Gentle Giants

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Purpose

This is a level 4 number link activity from the Figure It Out series. It relates to Stage 7 of the Number Framework.

A PDF of the student activity is included.

Achievement Objectives
NA4-2: Understand addition and subtraction of fractions, decimals, and integers.
Student Activity

Click on the image to enlarge it. Click again to close. Download PDF (221 KB)

Specific Learning Outcomes

order decimals to 3 decimal places

Required Resource Materials

FIO, Link, Number, Book Five, Gentle Giants, page 18

A calculator

Activity

For question 1, the students will need to know how to order decimals and also how to find the difference between two decimal numbers (in this case, the claimed and actual heights).
The students could measure out on the classroom wall the actual heights of the tallest and shortest giants (Zang Jinlian and Paul Hencock respectively). They would then need consider what the “.459 metres” part of Zang Jinlian’s height means and what the “.184 metres” part of Paul Hencock’s height means.
As an extension, you could ask the students to display the data on a stem-and-leaf graph or on a box-and-whisker graph. They could use their graphs to find the median, compare this to the mean, and consider why the two differ.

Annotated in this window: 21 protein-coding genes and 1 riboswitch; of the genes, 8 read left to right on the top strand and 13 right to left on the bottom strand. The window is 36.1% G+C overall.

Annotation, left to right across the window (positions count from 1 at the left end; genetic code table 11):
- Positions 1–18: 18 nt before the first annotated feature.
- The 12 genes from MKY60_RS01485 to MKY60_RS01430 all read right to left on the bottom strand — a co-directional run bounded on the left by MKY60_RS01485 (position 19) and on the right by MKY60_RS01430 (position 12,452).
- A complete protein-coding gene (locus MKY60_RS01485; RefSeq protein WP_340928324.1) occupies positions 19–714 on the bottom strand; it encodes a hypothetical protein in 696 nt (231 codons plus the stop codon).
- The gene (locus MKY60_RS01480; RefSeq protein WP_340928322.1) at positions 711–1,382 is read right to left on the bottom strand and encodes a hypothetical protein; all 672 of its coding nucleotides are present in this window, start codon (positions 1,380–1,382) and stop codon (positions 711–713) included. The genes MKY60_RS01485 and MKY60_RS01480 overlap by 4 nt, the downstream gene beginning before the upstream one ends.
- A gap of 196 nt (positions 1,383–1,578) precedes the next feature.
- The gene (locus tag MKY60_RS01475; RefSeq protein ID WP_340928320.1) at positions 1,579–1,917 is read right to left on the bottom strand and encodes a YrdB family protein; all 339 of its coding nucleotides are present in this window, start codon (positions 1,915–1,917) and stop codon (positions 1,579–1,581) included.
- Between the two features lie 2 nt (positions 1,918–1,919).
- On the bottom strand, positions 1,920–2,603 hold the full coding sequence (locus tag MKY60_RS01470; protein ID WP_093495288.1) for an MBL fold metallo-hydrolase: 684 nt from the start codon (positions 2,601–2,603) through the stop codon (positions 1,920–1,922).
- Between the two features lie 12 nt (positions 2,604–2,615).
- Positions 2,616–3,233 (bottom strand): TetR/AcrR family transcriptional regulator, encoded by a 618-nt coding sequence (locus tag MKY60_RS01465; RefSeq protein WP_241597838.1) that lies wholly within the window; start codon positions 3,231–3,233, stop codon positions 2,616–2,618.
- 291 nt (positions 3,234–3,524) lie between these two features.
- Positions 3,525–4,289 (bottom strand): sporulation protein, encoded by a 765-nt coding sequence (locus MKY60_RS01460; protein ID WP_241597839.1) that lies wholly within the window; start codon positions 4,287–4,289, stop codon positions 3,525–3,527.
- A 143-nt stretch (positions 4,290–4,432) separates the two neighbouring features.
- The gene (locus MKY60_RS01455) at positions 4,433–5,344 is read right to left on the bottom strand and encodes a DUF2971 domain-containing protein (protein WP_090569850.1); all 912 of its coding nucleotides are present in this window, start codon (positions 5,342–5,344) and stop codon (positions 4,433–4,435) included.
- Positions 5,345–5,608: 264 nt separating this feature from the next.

Stem-and-leaf graph:

The median here works out at 2.305. It is halfway between 2.299 and 2.311, the two middle scores.
Box-and-whisker graph:

The box-and-whisker graph shows that the giants range in height from 2.184 metres to 2.459 metres and that the height of the 50 percent of giants between the lower quartile and the upper quartile is within the range 2.285 metres to 2.336 metres, a range of just 51 millimetres (or 5.1 centimetres). The other advantage in constructing a box-and-whisker graph is that it requires the students to consider in some depth what heights such as 2.285 metres, 2.305 metres, and 2.336 metres mean in order to locate them on the metre number line.
A possible extension of question 2 is to investigate the mean height of the students in the class, how this differs from the median height, why the median may be a more useful indicator of the average height (it is not affected by extremes [outliers] in the way that a mean score is), and the range of heights for the 50 percent of students who lie between the lower and upper quartiles.

1. a.

b. Daniel Cajanus
c. Sandy Allen. (His claimed height and his actual height are the same.)
d. 2.301 m (to 3 d.p.)